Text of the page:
Four North East Heritage Sites Telling the Story of England

Four North East heritage sites have been chosen for Irreplaceable: A History of England in 100 Places to help tell the remarkable story of England and its impact on the world.

The sites, which include: the Skerne Bridge, Dunston Staiths, Lady's Well and the Holy Island of Lindisfarne have all played an important role in shaping English identity and their stories help to bring England's extraordinary history to life.

The Skerne Bridge

The Skerne Bridge, in Darlington, was selected in the Travel and Tourism category by historian and author, Bettany Hughes, to help tell the story of British rail travel.

When the Stockton and Darlington railway opened in 1825, George Stephenson's Locomotion No1 passed over the bridge and began the railway age which was to change the world. The railway was the first to use steam powered locomotives and offer passenger services in addition to transporting goods.

A scheduled ancient monument, the Skerne Bridge is the oldest working railway bridge in the world and still carries railway traffic today.

A steam train crossing the Skerne Railway Bridge
A steam train crossing the Skerne Railway Bridge, Darlington © Steven Campbell

Dunston Staiths

Dunston Staiths, in Gateshead, was selected in the Industry, Trade and Commerce category by Director of the Victoria and Albert Museum, Tristram Hunt, to help tell the remarkable story of England's industrial past.

Thought to be one of the largest timber structures in Europe, this huge wooden jetty which curves out across the River Tyne was once used for loading coal from the Northern coalfields onto ships to transport across the world. Dunston Staiths were the last working staiths on the River Tyne and stand as an important reminder that the River Tyne was once one of the most important working rivers in the world.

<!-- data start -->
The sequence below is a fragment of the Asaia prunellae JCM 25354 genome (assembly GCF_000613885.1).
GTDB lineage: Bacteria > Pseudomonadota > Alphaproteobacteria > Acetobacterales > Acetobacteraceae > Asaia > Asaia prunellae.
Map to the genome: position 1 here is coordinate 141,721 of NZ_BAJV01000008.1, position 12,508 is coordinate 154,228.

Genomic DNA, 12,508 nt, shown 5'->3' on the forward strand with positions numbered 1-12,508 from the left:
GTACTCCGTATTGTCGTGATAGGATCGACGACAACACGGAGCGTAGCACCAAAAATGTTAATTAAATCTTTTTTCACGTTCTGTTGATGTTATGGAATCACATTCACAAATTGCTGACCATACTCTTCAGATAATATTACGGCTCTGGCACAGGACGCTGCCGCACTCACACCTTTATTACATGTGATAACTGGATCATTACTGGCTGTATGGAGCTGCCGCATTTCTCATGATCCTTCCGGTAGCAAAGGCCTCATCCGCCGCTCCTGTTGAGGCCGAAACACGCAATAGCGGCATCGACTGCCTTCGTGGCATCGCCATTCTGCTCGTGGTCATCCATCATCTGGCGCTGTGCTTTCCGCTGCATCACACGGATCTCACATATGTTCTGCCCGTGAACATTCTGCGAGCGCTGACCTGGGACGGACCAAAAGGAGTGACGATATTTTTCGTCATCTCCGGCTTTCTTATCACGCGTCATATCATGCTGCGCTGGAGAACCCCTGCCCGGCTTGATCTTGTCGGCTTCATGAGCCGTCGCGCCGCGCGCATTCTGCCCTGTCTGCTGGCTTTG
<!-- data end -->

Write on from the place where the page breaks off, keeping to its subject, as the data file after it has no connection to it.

Dunston Staiths
Dunston Staiths, Gateshead © Historic England

Lady’s Well

Lady's Well near the village of Holystone in Northumberland was chosen in the Faith and Belief category by Reverend David Ison, Dean of St Paul's Cathedral.

A peaceful and atmospheric spot, the well has been used since the Roman times. During the 5th century, a missionary called St Ninian is said to have baptised people in this pool and St Paulinus is said to have baptised a further 3,000 people in the well during Easter week in 627 AD.

The well represents a long tradition of humans celebrating the life-giving nature of water and drawing a spiritual connection with springs and wells.

Lady’s Well, Northumberland
Lady’s Well, Northumberland © geograph.org.uk

Holy Island of Lindisfarne, Northumberland

The Holy Island of Lindisfarne in Northumberland was also chosen in the Faith and Belief category for its influential role in shaping English Christianity.

In 635 AD St Aidan founded a monastery on the island. St Aidan hoped to evangelise Northern England and reproduce sacred texts and histories of the early Church, as manifest in documents such as the breath-taking Lindisfarne Gospels.

Holy Island is also significant for its connection to the Venerable Bede who spent some time there and did much to make the Latin and Greek writings of the early Church more accessible to his contemporaries.

View of Lindisfarne Castle on Holy Island
View of Lindisfarne Castle on Holy Island © Historic England
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